In many ways and for many years I have grappled with the idea of being a product of two cultures brought together by an unwanted colonization of American military bases on my mother's homeland of Okinawa. Author of "In the Realm of a Dying Emperor," Norma Field expressed these sentiments more clearly than I ever could. "Many years into my growing up, I thought I had understood the awkward piquancy of biracial children with the formulation, they are nothing if not the embodiment of sex itself; now, I modify it to, the biracial offspring of war are at once more offensive and intriguing because they bear the imprint of sex as domination." Of course this is not how I feel about myself all the time, but rather it is the invisible bug that itches under my skin every now and then. It itches when I read about Okinawan girls being raped by U.S. Servicemen, when I see mail order bride ads, when I notice the high divorce or separation rate among Asian women and GI's who were married a few years after WWII, when I see the half-way hidden looks of disgust at my mother by other Japanese women when I walk by her side as a daughter. Our bodies, our presence, our reality is a nuisance to some because we defy a definite and demarcated set of boundaries. We confuse those who are trying to organize ethnic groups by highlighting these boundaries because they don't know how to include us or exclude us. We are blackanese, hapas, eurasians, multiracial..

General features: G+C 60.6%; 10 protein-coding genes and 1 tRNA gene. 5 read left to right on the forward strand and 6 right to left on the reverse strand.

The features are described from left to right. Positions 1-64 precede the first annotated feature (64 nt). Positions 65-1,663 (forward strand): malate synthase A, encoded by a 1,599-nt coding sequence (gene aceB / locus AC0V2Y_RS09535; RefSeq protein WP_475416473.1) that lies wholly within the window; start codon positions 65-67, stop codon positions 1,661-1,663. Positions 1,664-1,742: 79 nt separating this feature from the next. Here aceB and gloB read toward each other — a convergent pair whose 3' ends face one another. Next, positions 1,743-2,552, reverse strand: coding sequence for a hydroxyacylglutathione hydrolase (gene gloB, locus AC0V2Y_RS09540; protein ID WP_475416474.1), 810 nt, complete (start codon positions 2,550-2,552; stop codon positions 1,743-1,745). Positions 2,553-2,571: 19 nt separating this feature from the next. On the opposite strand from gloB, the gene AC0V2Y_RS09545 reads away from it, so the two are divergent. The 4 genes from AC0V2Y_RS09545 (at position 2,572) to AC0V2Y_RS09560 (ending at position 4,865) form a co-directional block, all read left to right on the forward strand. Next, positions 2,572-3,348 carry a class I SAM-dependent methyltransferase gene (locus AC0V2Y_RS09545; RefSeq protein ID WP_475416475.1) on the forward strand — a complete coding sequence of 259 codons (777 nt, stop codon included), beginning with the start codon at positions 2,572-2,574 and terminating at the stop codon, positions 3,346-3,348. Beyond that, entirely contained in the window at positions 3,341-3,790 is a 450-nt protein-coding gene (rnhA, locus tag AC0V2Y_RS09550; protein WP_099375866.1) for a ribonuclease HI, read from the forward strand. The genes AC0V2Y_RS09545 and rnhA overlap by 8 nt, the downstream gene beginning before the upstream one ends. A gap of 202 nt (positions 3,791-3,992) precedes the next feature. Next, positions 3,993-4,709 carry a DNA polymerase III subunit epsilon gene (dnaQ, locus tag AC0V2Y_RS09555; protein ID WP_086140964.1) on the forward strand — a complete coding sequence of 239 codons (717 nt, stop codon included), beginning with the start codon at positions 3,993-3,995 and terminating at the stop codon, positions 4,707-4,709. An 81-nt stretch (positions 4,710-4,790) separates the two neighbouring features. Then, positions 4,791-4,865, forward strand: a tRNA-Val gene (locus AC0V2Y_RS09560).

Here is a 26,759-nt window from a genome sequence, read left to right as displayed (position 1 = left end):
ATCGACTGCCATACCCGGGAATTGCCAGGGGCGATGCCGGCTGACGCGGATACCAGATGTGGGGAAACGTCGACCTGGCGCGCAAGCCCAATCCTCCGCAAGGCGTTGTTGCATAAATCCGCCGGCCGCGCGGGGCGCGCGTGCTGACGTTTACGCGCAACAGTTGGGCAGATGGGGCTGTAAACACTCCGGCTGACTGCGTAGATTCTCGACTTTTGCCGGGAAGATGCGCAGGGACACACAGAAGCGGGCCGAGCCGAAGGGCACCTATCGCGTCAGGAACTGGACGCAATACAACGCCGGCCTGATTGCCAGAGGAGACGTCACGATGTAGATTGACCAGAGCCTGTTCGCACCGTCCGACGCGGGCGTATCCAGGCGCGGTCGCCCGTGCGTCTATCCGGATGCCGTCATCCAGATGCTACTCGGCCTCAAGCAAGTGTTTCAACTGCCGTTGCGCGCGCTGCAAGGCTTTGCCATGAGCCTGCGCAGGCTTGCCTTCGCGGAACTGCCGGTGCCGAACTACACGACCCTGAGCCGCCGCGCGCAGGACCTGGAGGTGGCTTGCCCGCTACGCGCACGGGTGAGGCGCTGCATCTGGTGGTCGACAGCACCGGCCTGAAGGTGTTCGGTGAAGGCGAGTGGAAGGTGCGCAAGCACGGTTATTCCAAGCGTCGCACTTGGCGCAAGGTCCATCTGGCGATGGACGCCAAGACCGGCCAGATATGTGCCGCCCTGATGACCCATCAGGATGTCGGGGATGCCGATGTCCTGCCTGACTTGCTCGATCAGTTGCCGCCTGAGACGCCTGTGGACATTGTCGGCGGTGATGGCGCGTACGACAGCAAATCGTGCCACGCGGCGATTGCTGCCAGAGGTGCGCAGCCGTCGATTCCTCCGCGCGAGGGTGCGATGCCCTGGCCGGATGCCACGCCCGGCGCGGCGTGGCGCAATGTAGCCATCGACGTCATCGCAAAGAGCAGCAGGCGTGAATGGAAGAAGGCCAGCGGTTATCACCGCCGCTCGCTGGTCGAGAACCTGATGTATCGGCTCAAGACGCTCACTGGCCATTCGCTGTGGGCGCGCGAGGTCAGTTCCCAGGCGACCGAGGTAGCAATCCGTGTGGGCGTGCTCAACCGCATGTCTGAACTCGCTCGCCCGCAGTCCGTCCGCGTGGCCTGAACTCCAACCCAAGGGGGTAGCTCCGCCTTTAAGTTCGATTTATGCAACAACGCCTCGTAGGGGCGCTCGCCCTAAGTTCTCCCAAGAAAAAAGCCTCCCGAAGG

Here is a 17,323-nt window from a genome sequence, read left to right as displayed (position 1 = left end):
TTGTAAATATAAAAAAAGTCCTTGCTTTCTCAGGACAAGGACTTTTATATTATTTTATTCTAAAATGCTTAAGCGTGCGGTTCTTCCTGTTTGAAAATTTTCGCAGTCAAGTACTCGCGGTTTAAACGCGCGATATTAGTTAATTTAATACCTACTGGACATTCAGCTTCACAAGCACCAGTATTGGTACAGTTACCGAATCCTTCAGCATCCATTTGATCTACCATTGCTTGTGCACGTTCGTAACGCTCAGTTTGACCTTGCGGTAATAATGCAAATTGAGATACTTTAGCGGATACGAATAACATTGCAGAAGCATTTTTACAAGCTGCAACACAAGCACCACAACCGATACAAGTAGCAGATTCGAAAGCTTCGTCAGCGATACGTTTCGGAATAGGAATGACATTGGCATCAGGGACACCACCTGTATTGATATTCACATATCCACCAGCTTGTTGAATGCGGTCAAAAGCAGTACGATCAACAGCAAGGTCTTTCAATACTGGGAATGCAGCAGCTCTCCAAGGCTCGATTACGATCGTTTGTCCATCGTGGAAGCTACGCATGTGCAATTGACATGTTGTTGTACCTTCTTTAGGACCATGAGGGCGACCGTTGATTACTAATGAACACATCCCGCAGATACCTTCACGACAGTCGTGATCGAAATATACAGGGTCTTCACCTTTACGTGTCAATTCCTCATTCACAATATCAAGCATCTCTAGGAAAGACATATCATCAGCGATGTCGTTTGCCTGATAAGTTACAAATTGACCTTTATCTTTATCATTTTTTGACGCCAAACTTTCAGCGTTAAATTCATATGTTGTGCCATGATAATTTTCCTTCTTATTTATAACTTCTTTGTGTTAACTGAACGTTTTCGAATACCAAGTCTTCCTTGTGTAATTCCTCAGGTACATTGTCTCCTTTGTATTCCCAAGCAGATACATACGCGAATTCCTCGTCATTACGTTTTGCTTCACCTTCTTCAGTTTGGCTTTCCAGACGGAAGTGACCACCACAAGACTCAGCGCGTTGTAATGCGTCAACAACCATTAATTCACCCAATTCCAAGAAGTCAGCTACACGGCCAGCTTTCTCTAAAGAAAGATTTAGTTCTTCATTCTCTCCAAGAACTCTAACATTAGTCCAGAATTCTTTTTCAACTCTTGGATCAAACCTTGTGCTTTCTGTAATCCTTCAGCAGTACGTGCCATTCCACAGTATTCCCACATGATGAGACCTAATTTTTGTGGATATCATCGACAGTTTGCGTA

My mother has been the center of jokes and derogatory comments since my older sister was born. She was the one who took my sister by the hand and led her through the streets of Bangkok and Okinawa as eyes stared and people gathered to talk about the sambo baby. She was the one who took all my siblings to the grocery stores, the malls, the park, school, Burger King, hospitals, church. In each of these public arenas we were stared at either in fascination because we were a new "sight" or stared at with a look of disgust or both. Nigga-chink, Black-Jap, Black-Japanese mutt. The neighborhood kids, friends, and adults labeled my siblings and me with these terms especially after they recognized that my mother was completely intent on making us learn about Okinawan culture. On New Year's Day, we had black eyed peas and mochi. We cleaned the house to start the year fresh and clean. "Don't laugh with your mouth too wide and show yo teeth too much," my mom would always tell us. "Be like a woman." I had not realized that I covered my mouth each time I laughed until someone pointed it out in my freshman year in college. When we disobeyed my mother's rule or screamed, we were being too "American." If I ever left the house with rollers in my hair, my mom would say I shouldn't do American things. "Agijibiyo. . .Where you learn this from? You are Okinawan too. Dame desuyo. Don't talk so much like Americans; listen first." There were several other cultural traits and values that I had inevitably inherited (and cherish) being raised by a Japanese mother.